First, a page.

So why the ashen crosses on the foreheads with the confrontational words? Perhaps we could think about it through the actions. Before each person, I’ll dip my thumb down, which is exactly the language we use with baptism: we go down with Christ and rise up with him as well. And then the shape of the cross: down and across. In the cross we’re reminded of how particularly God has reached out to reconcile us to Godself: through Jesus, who took on flesh, who walked as one who was fully human and fully God, so that God’s presence can be seen in every human experience and location. From birth through death, in Jesus, God is there. From the joys of relationship to the depths of despair, in Jesus, God is with us. From the light of life to the darkness of death and beyond, in Jesus, God is with us. Why ashen crosses? Because in them God confronts and reminds us that we are named and claimed by God, we are loved, and we can never be separated from the love of God in Jesus.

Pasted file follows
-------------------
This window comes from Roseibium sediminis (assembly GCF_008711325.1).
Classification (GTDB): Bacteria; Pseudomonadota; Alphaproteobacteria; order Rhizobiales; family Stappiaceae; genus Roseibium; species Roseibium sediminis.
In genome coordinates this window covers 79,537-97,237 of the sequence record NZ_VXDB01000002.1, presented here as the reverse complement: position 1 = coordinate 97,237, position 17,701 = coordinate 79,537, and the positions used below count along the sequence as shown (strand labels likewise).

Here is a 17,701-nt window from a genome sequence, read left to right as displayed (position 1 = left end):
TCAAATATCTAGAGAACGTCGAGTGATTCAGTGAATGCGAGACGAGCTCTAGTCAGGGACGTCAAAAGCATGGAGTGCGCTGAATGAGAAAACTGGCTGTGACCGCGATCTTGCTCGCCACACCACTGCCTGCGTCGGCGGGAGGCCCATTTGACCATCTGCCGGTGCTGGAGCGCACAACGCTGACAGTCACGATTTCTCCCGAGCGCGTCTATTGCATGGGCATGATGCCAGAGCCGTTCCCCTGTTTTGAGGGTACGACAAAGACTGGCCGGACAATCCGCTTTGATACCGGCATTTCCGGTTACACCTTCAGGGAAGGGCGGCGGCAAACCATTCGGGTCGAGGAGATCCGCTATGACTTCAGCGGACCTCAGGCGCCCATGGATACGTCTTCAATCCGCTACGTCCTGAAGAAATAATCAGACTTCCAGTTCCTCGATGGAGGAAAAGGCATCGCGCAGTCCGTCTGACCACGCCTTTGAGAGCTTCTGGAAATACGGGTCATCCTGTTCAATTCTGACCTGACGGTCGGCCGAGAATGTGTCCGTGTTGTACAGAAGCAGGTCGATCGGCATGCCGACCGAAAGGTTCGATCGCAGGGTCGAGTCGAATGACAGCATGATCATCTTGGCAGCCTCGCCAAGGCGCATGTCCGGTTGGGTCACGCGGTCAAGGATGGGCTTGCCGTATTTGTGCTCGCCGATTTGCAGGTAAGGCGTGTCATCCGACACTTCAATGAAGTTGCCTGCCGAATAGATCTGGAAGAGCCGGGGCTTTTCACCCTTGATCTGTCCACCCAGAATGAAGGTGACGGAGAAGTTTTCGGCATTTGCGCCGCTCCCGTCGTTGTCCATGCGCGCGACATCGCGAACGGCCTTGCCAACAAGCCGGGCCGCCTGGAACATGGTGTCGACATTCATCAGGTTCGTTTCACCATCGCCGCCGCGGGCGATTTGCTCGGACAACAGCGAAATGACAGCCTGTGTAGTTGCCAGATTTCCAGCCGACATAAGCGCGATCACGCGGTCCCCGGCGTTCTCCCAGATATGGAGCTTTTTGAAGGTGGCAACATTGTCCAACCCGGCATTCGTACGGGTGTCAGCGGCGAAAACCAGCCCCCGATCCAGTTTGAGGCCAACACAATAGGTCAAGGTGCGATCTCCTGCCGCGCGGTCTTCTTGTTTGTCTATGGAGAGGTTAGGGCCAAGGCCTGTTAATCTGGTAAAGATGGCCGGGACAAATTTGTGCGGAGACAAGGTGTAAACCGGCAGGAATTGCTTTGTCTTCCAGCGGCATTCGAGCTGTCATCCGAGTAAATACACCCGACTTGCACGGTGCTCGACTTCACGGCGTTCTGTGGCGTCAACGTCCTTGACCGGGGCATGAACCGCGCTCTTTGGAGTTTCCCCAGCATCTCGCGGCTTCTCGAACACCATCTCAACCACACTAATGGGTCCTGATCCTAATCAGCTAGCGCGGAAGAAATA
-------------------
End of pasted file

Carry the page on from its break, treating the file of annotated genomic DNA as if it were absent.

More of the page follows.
And so it is that we are confronted with reality: we are human, we are not God, we are not perfect, and still God loves us deeply and invites us to draw closer to God through this season of Lent. “Be reconciled to God,” Paul says, “the day of salvation, [the day of wholeness and life,] is now.” In this season of Lent, let us respond to this invitation by taking up disciplines and practices that help us respond to God’s reconciling work. Let us dust off our Bibles and dirty the knees of our pants in prayer. Let us put our hands and our wallets to the work of serving others. Let us eat and fellowship in ways that open our eyes to the lives of our neighbors. And let us live into the confrontation and reconciliation of that which marks us this day: we are God’s beloved family, blessed, loved, claimed, and known.